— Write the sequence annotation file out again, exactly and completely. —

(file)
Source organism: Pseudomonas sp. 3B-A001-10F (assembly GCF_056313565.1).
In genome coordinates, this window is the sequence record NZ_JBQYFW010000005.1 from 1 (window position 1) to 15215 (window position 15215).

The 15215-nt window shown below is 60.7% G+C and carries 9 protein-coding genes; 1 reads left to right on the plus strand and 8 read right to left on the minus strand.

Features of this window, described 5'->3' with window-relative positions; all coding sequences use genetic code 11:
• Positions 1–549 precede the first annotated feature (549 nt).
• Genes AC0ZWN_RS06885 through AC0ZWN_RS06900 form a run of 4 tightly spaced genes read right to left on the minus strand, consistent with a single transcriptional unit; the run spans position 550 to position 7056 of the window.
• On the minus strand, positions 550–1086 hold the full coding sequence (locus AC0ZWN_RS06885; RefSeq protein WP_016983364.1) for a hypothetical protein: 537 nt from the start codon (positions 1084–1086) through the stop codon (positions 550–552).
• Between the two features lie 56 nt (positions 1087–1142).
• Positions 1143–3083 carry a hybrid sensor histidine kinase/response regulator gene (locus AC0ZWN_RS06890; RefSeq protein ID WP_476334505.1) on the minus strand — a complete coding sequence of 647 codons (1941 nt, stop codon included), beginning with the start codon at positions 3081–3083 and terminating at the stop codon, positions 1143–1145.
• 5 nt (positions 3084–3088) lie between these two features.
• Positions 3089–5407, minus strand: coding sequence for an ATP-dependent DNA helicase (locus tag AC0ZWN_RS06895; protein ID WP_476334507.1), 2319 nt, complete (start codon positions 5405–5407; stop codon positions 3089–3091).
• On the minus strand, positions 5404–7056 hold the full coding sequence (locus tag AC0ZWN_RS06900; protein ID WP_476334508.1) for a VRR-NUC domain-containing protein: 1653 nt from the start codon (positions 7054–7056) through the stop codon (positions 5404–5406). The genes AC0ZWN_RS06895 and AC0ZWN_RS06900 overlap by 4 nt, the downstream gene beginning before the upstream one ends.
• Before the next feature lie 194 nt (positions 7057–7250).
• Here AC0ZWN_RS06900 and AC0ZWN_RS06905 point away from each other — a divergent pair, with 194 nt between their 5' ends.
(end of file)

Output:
Source organism: Pseudomonas sp. 3B-A001-10F (assembly GCF_056313565.1).
In genome coordinates, this window is the sequence record NZ_JBQYFW010000005.1 from 1 (window position 1) to 15215 (window position 15215).

The 15215-nt window shown below is 60.7% G+C and carries 9 protein-coding genes; 1 reads left to right on the plus strand and 8 read right to left on the minus strand.

Features of this window, described 5'->3' with window-relative positions; all coding sequences use genetic code 11:
• Positions 1–549 precede the first annotated feature (549 nt).
• Genes AC0ZWN_RS06885 through AC0ZWN_RS06900 form a run of 4 tightly spaced genes read right to left on the minus strand, consistent with a single transcriptional unit; the run spans position 550 to position 7056 of the window.
• On the minus strand, positions 550–1086 hold the full coding sequence (locus AC0ZWN_RS06885; RefSeq protein WP_016983364.1) for a hypothetical protein: 537 nt from the start codon (positions 1084–1086) through the stop codon (positions 550–552).
• Between the two features lie 56 nt (positions 1087–1142).
• Positions 1143–3083 carry a hybrid sensor histidine kinase/response regulator gene (locus AC0ZWN_RS06890; RefSeq protein ID WP_476334505.1) on the minus strand — a complete coding sequence of 647 codons (1941 nt, stop codon included), beginning with the start codon at positions 3081–3083 and terminating at the stop codon, positions 1143–1145.
• 5 nt (positions 3084–3088) lie between these two features.
• Positions 3089–5407, minus strand: coding sequence for an ATP-dependent DNA helicase (locus tag AC0ZWN_RS06895; protein ID WP_476334507.1), 2319 nt, complete (start codon positions 5405–5407; stop codon positions 3089–3091).
• On the minus strand, positions 5404–7056 hold the full coding sequence (locus tag AC0ZWN_RS06900; protein ID WP_476334508.1) for a VRR-NUC domain-containing protein: 1653 nt from the start codon (positions 7054–7056) through the stop codon (positions 5404–5406). The genes AC0ZWN_RS06895 and AC0ZWN_RS06900 overlap by 4 nt, the downstream gene beginning before the upstream one ends.
• Before the next feature lie 194 nt (positions 7057–7250).
• Here AC0ZWN_RS06900 and AC0ZWN_RS06905 point away from each other — a divergent pair, with 194 nt between their 5' ends.